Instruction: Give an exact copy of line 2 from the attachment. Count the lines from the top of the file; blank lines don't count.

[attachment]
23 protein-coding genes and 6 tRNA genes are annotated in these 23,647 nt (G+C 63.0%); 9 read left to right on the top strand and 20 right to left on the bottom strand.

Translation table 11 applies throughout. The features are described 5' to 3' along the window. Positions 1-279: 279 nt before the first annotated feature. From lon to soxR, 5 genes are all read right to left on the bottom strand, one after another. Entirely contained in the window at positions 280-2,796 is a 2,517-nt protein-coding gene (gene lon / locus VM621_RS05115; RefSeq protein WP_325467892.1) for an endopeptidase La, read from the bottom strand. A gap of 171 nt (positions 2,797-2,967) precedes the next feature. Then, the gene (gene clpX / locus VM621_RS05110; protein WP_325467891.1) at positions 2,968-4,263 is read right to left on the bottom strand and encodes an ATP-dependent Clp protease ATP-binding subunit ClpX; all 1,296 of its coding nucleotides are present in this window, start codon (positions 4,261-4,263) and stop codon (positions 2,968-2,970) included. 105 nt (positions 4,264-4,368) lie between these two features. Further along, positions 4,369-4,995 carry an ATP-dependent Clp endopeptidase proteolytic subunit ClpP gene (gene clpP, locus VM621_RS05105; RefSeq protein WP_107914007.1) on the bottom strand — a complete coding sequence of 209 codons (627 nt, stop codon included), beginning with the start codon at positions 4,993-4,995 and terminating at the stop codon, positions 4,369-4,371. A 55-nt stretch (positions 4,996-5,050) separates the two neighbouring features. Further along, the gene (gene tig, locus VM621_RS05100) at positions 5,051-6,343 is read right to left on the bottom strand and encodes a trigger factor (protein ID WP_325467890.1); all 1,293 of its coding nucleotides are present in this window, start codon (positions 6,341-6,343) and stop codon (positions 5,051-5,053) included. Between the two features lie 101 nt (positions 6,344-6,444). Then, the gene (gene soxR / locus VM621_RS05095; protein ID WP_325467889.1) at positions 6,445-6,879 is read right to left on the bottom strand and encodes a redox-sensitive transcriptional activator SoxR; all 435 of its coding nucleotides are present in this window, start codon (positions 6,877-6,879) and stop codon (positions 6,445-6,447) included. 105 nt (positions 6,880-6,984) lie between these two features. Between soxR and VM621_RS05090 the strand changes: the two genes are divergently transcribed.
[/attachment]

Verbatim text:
Translation table 11 applies throughout. The features are described 5' to 3' along the window. Positions 1-279: 279 nt before the first annotated feature. From lon to soxR, 5 genes are all read right to left on the bottom strand, one after another. Entirely contained in the window at positions 280-2,796 is a 2,517-nt protein-coding gene (gene lon / locus VM621_RS05115; RefSeq protein WP_325467892.1) for an endopeptidase La, read from the bottom strand. A gap of 171 nt (positions 2,797-2,967) precedes the next feature. Then, the gene (gene clpX / locus VM621_RS05110; protein WP_325467891.1) at positions 2,968-4,263 is read right to left on the bottom strand and encodes an ATP-dependent Clp protease ATP-binding subunit ClpX; all 1,296 of its coding nucleotides are present in this window, start codon (positions 4,261-4,263) and stop codon (positions 2,968-2,970) included. 105 nt (positions 4,264-4,368) lie between these two features. Further along, positions 4,369-4,995 carry an ATP-dependent Clp endopeptidase proteolytic subunit ClpP gene (gene clpP, locus VM621_RS05105; RefSeq protein WP_107914007.1) on the bottom strand — a complete coding sequence of 209 codons (627 nt, stop codon included), beginning with the start codon at positions 4,993-4,995 and terminating at the stop codon, positions 4,369-4,371. A 55-nt stretch (positions 4,996-5,050) separates the two neighbouring features. Further along, the gene (gene tig, locus VM621_RS05100) at positions 5,051-6,343 is read right to left on the bottom strand and encodes a trigger factor (protein ID WP_325467890.1); all 1,293 of its coding nucleotides are present in this window, start codon (positions 6,341-6,343) and stop codon (positions 5,051-5,053) included. Between the two features lie 101 nt (positions 6,344-6,444). Then, the gene (gene soxR / locus VM621_RS05095; protein ID WP_325467889.1) at positions 6,445-6,879 is read right to left on the bottom strand and encodes a redox-sensitive transcriptional activator SoxR; all 435 of its coding nucleotides are present in this window, start codon (positions 6,877-6,879) and stop codon (positions 6,445-6,447) included. 105 nt (positions 6,880-6,984) lie between these two features. Between soxR and VM621_RS05090 the strand changes: the two genes are divergently transcribed.